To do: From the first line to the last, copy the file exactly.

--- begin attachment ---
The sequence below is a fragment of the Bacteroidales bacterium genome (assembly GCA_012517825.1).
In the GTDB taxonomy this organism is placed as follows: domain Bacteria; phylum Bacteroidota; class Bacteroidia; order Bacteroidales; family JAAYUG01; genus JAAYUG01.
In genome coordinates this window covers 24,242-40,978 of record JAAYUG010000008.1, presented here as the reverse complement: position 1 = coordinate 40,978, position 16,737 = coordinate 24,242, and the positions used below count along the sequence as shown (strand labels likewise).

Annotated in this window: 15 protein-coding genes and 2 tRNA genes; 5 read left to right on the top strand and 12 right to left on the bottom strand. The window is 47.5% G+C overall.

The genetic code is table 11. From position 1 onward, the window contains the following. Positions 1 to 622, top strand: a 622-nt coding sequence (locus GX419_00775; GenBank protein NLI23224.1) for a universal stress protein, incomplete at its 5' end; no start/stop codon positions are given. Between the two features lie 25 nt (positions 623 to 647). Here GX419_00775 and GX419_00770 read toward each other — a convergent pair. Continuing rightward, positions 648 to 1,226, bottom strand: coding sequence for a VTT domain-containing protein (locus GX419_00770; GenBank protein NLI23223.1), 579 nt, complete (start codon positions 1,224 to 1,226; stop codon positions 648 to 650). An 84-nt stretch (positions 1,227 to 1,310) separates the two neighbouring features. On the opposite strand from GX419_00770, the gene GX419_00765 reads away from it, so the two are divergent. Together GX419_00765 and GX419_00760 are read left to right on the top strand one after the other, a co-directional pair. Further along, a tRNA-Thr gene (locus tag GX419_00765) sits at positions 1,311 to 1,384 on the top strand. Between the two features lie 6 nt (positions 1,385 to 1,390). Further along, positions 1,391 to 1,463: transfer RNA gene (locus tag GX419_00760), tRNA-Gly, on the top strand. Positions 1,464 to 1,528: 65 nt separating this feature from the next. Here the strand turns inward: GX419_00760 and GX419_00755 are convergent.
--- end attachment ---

The sequence below is a fragment of the Bacteroidales bacterium genome (assembly GCA_012517825.1).
In the GTDB taxonomy this organism is placed as follows: domain Bacteria; phylum Bacteroidota; class Bacteroidia; order Bacteroidales; family JAAYUG01; genus JAAYUG01.
In genome coordinates this window covers 24,242-40,978 of record JAAYUG010000008.1, presented here as the reverse complement: position 1 = coordinate 40,978, position 16,737 = coordinate 24,242, and the positions used below count along the sequence as shown (strand labels likewise).

Annotated in this window: 15 protein-coding genes and 2 tRNA genes; 5 read left to right on the top strand and 12 right to left on the bottom strand. The window is 47.5% G+C overall.

The genetic code is table 11. From position 1 onward, the window contains the following. Positions 1 to 622, top strand: a 622-nt coding sequence (locus GX419_00775; GenBank protein NLI23224.1) for a universal stress protein, incomplete at its 5' end; no start/stop codon positions are given. Between the two features lie 25 nt (positions 623 to 647). Here GX419_00775 and GX419_00770 read toward each other — a convergent pair. Continuing rightward, positions 648 to 1,226, bottom strand: coding sequence for a VTT domain-containing protein (locus GX419_00770; GenBank protein NLI23223.1), 579 nt, complete (start codon positions 1,224 to 1,226; stop codon positions 648 to 650). An 84-nt stretch (positions 1,227 to 1,310) separates the two neighbouring features. On the opposite strand from GX419_00770, the gene GX419_00765 reads away from it, so the two are divergent. Together GX419_00765 and GX419_00760 are read left to right on the top strand one after the other, a co-directional pair. Further along, a tRNA-Thr gene (locus tag GX419_00765) sits at positions 1,311 to 1,384 on the top strand. Between the two features lie 6 nt (positions 1,385 to 1,390). Further along, positions 1,391 to 1,463: transfer RNA gene (locus tag GX419_00760), tRNA-Gly, on the top strand. Positions 1,464 to 1,528: 65 nt separating this feature from the next. Here the strand turns inward: GX419_00760 and GX419_00755 are convergent.